The metabolomics-based strategies using LC-MS have clear advantages, as they can handle a great number of variables and large datasets, enable graphic representation of metabolism-related sample classification, and identify drug compounds and significant drug metabolites. In fact, several publications reported the use of metabolomics to capture both drug-derived and drug-induced metabolites [66] and the alterations of metabolites in urine after cocoa powder consumption [60] (Table 1). Despite the fact that metabolomics can be employed in PK studies of herbal medicines, it is almost impossible to detect the complete pool of metabolites in a biological sample the existing analytical platforms [79]. Indeed, categorizing the origins of altered metabolites as a result of herbal intervention still present with significant challenges [21], including the categorization of: (1) intact herbal components absorbed into circulation, (2) xenobiotic metabolites processed by hepatic enzymes and gut microbes, and (3) endogenous metabolites that are significantly altered in response to the intake of plant-derived compounds.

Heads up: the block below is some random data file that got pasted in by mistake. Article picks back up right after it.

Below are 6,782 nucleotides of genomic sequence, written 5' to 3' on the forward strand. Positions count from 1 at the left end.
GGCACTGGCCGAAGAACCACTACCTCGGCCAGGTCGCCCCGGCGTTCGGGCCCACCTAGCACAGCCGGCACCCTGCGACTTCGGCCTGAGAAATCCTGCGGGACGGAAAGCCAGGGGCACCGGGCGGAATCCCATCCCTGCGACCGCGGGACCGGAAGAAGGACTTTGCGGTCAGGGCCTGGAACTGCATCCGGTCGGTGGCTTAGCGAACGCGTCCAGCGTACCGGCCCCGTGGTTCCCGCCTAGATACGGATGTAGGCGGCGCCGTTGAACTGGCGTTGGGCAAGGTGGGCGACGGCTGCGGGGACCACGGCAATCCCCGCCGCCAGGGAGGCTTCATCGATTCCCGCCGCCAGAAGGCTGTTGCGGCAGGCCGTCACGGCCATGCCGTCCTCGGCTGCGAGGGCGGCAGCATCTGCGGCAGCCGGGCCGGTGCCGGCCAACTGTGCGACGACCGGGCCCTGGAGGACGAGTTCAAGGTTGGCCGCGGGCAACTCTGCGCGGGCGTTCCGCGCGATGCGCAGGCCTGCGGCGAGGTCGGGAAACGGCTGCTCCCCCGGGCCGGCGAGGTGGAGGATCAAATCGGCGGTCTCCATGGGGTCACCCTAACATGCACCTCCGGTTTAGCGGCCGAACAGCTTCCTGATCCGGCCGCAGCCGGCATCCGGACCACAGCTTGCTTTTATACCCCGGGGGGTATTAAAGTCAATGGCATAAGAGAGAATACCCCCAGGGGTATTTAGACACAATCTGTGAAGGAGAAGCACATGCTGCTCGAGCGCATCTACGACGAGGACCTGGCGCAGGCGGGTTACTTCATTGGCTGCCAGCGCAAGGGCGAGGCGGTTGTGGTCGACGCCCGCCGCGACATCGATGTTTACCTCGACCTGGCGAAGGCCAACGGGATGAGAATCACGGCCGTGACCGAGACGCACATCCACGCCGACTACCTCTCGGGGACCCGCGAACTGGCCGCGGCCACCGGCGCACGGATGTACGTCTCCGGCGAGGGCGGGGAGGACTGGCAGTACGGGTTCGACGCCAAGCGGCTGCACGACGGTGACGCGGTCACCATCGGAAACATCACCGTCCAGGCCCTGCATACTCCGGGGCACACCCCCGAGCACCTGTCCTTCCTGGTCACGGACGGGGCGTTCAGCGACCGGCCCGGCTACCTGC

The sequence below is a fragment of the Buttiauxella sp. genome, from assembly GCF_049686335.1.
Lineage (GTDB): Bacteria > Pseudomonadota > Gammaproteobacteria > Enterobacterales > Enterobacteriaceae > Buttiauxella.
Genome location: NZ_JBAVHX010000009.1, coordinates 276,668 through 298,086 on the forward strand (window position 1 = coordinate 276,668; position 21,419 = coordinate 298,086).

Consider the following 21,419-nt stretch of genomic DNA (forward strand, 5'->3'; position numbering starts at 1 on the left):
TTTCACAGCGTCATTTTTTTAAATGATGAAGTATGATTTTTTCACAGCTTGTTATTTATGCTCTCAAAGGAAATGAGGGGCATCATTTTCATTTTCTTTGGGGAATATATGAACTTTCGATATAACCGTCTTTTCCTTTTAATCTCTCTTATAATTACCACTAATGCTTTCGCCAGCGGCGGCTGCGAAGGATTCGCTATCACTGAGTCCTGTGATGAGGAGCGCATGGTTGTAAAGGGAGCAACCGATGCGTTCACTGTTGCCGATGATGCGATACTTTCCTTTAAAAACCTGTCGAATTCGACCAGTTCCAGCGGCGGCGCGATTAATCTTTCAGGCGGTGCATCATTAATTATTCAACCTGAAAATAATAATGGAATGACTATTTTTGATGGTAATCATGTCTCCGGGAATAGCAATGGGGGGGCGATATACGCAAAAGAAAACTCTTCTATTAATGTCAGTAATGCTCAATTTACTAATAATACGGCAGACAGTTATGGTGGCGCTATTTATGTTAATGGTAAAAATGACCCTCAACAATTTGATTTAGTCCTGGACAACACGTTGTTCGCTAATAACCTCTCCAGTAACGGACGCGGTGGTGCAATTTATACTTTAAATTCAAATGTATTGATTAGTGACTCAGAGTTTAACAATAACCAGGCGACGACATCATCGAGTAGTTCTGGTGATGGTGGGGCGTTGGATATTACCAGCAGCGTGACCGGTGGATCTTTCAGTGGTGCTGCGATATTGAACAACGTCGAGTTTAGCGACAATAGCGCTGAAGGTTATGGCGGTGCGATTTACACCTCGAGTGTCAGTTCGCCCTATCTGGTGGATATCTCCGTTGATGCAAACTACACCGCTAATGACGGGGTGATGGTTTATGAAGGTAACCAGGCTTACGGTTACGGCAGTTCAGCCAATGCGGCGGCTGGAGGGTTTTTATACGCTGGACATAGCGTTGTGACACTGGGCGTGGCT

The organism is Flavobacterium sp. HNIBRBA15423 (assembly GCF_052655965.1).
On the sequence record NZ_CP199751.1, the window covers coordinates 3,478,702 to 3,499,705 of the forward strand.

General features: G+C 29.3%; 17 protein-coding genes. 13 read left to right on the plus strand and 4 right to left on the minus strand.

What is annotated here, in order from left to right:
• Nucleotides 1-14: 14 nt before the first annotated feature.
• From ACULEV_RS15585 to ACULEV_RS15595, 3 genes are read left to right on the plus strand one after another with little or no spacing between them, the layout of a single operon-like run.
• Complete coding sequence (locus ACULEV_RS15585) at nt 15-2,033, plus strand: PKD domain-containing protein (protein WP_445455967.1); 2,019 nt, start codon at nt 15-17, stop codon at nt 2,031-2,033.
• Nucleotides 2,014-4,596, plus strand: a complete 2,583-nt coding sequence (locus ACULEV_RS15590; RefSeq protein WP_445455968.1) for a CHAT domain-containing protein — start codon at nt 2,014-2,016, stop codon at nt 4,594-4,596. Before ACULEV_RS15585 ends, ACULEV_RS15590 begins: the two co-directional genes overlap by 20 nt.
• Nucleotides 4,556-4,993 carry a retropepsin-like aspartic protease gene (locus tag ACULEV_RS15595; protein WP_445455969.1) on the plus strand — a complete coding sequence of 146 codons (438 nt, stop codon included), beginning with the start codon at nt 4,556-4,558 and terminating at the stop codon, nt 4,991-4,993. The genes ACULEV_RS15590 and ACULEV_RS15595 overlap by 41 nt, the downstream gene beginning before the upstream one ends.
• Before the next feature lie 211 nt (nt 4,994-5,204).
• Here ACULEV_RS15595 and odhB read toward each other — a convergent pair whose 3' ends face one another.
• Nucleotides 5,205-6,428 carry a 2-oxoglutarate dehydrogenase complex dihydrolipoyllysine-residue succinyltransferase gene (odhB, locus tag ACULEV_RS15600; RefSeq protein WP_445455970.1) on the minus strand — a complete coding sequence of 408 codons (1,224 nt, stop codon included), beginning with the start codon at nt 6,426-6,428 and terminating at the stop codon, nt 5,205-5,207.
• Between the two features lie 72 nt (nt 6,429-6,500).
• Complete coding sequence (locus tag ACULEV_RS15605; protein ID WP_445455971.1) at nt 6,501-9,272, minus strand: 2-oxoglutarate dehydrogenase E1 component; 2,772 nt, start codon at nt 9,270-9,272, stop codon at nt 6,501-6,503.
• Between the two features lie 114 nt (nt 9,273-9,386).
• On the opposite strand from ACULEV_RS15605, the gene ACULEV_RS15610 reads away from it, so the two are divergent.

We believe that categorization of these metabolites in herbal intervention studies will benefit more from developments in multivariate analyses than in advances in analytical techniques. To this end, we have proposed a multivariate similarity analysis to categorize the altered metabolites as a result of herbal intervention [21]. Recently, we used this strategy to analyze the metabolic fates of Pu-erh tea polyphenols in humans [6]. Urine samples were collected at baseline and at different time periods for 6 weeks. Volunteers ingested Pu-erh tea daily, followed by a wash-out phase during these 6 weeks. The urine samples were analyzed using ultraperformance liquid chromatography-quadrupole time of flight mass spectrometry (UPLC-QTOFMS) and gas chromatography-time of flight mass spectrometry (GC-TOFMS). The resulting dataset composed of 6,028 detected features was subjected to univariate statistical analysis, yielding 2,476 and 176 altered variables from UPLC-QTOFMS and GC-TOFMS were highlighted, respectively ( ). Using multivariate similarity analysis to compare the altered variables to the plant metabolome or the predose human metabonome, 19, 26, and 118 metabolites were categorized as intact tea polyphenols, metabolites of the absorbed polyphenols, and endogenous metabolites altered due to tea intake, respectively. The subsequent dynamic correlation analysis produced, for the first time, a correlation between the herbal metabolic network and endogenous metabolism (Figure 3).